And while it wasn’t commonly seen even when new, the 1969 VIP was an impressive car. As the top of the line, it was available only as a pillarless coupe or sedan, and the smooth fuselage styling only enhanced its sleekness. And of course these were truly full-size cars, riding a 120-inch wheelbase with an overall length of 214.5 inches. And true six-passenger stretch-out room!
VIP standard features included deluxe wheel covers, diecast grille, electric clock, bench seat with fold-down center armrest, fender skirts, concealed windshield wipers, and a deluxe steering wheel with horn ring. As mentioned earlier, the 318 V-8 was standard, but you could specify either the 383 or top-dog 440 V-8s if you wanted proper motivation.
But let’s be honest. In Detroit during the 1960s, options were king. Even if you bought the luxury model, you usually had to pony up for the top stereo, full power, and air conditioning. Things we take for granted today were extra 50 years ago. The 1969 VIP and its brethren Furys were no exception.
How so, you may ask? Well, here is just a partial list of extras available on full-size Plymouths:
Air conditioning $365
Tinted windshield $26
Dual front headrests $27 (would become standard equipment 1/1/1969)
Cornering lamps $36
Front and rear bumper guards $34
Automatic speed control $61
Leather seats (only available on the VIP) $104
All those options sound pretty cheap to our 2019 ears, don’t they? But when you consider our featured car based at $3433, their relative cost becomes crystal clear. The air conditioning was more than 10 percent of the price of the car. Wow. But such were the times.
Our featured car is owned by a friend of mine, Glenn Bliznick, of greater Chicagoland. He is a Fuselage Fanatic, and this fine triple black VIP is but one of several in his fleet. Shall I name a couple other cars he has? How about a blue 1969 Plymouth Sport Suburban station wagon? And a metallic aqua 1969 Imperial coupe? Is that not a fantastic conveyance? Maybe I’ll get a chance to write them up at some future date.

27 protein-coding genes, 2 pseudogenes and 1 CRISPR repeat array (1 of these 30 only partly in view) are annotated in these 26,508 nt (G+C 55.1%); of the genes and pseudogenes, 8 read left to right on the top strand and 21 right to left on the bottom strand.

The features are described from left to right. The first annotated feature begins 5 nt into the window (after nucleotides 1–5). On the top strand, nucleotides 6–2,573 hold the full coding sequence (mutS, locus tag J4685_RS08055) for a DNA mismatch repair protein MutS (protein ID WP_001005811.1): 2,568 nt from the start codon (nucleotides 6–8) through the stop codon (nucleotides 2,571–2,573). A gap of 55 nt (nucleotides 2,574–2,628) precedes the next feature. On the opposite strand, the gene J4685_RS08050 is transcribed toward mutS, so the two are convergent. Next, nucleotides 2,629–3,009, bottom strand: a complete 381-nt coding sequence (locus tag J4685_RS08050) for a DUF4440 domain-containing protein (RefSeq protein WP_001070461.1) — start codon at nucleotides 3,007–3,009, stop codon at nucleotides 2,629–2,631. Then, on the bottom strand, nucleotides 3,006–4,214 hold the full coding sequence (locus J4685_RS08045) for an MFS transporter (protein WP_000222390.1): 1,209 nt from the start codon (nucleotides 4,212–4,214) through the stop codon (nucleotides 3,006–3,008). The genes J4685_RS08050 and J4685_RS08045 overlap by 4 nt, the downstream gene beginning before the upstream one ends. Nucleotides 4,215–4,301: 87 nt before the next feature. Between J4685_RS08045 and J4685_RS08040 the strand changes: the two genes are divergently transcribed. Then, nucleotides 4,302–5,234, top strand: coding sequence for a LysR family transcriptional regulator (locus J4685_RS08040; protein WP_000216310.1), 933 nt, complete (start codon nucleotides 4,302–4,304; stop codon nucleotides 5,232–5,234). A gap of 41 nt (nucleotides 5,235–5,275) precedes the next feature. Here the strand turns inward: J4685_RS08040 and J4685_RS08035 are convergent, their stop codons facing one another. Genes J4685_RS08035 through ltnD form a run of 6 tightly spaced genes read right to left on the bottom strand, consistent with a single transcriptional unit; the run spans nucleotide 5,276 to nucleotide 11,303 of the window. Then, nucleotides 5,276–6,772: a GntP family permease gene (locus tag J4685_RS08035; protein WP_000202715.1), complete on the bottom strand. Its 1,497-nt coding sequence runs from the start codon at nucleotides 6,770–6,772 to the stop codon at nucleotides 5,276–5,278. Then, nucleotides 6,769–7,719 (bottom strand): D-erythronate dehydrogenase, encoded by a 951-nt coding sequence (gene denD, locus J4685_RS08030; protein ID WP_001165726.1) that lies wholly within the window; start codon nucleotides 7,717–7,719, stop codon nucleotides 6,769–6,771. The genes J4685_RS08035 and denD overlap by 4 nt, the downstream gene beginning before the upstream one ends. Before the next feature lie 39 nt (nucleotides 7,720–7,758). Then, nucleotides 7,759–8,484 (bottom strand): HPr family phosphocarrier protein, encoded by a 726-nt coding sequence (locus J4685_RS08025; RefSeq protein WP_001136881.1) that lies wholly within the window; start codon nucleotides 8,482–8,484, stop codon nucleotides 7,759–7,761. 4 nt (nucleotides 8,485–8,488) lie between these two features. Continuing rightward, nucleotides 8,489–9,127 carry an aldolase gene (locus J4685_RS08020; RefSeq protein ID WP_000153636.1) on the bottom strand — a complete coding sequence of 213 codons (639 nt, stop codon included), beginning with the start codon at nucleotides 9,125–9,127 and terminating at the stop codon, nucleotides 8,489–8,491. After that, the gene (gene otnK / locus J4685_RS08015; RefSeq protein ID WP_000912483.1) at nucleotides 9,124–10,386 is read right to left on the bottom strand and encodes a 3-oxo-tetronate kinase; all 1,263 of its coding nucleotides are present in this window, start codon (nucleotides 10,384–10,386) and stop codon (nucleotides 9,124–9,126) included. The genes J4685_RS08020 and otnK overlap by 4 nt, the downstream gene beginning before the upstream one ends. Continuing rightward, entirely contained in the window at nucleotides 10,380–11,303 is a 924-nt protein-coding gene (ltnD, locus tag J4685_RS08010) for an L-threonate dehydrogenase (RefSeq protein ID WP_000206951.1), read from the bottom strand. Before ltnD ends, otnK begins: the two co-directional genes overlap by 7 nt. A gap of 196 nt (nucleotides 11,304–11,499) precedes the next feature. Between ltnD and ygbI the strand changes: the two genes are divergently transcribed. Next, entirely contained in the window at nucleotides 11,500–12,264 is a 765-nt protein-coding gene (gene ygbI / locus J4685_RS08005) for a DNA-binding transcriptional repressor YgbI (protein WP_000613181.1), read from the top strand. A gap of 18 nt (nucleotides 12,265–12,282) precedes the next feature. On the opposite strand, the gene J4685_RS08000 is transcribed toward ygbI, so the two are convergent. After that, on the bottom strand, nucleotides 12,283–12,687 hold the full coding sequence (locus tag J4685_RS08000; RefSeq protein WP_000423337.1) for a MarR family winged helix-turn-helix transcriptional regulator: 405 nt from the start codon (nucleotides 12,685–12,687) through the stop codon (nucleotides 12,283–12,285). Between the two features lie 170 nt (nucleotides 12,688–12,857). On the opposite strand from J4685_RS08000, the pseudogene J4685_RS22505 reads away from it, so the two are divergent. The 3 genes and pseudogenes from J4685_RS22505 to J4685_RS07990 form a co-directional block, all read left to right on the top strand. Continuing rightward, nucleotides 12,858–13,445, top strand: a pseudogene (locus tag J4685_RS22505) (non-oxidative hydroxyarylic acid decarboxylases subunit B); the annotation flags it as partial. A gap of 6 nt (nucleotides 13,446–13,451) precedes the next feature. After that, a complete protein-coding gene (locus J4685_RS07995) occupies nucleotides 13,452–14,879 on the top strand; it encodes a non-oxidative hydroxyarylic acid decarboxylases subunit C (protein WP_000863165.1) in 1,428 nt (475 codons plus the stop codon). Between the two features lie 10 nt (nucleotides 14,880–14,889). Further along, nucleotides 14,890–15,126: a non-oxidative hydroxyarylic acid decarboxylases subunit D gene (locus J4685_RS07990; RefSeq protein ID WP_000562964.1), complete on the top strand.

But back to this excellent VIP.
“It was built in Belvidere, Illinois, for a Chrysler executive. He was retiring at the end of the year. He traded in his ’68 Imperial on it and had Imperials every year before,” said Bliznick. “A little known fact about the not-so-common hood ornament on the 68/69 Plymouth is the background is dark for two-barrel engines, but red for four-barrel engines. Options include auto-temp Airtemp A/C, rear defogger, AM/FM, power windows, tilt wheel, original power leather seats, and cornering lights. While it is very highly equipped, it is not truly loaded. It is missing power vent windows, disc brakes, head rests, optional seat choice like 50/50 split bench or buckets, oil pressure gauge, tachometer, magnesium wheels. It’s also missing the biggest engine—instead, it has the 383 V-8 with two-barrel carburetor.” (The 440 V-8 was the most motivated engine in big Plymouths that year.)
But it is a very well-equipped example, for certain, and a beauty. I hope to finally meet Glenn in person and check out his Fuselage Fleet some time in the near future. In the meantime, I think we can all appreciate the photos of this most excellent example.
The VIP was the opening salvo to Plymouth’s entry into the Luxury Wars during the mid- to late-’60s. While the first effort didn’t gain much steam, the later Gran Coupe and Gran Fury did much better, for those who wanted luxury without the premium price tag. Plymouth is no longer with us, but if you’ve looked at the MSRP of a well-equipped Ford Explorer or Chevrolet Traverse lately, you can see that there’s still a market for a high-priced product from the Low-Priced Two!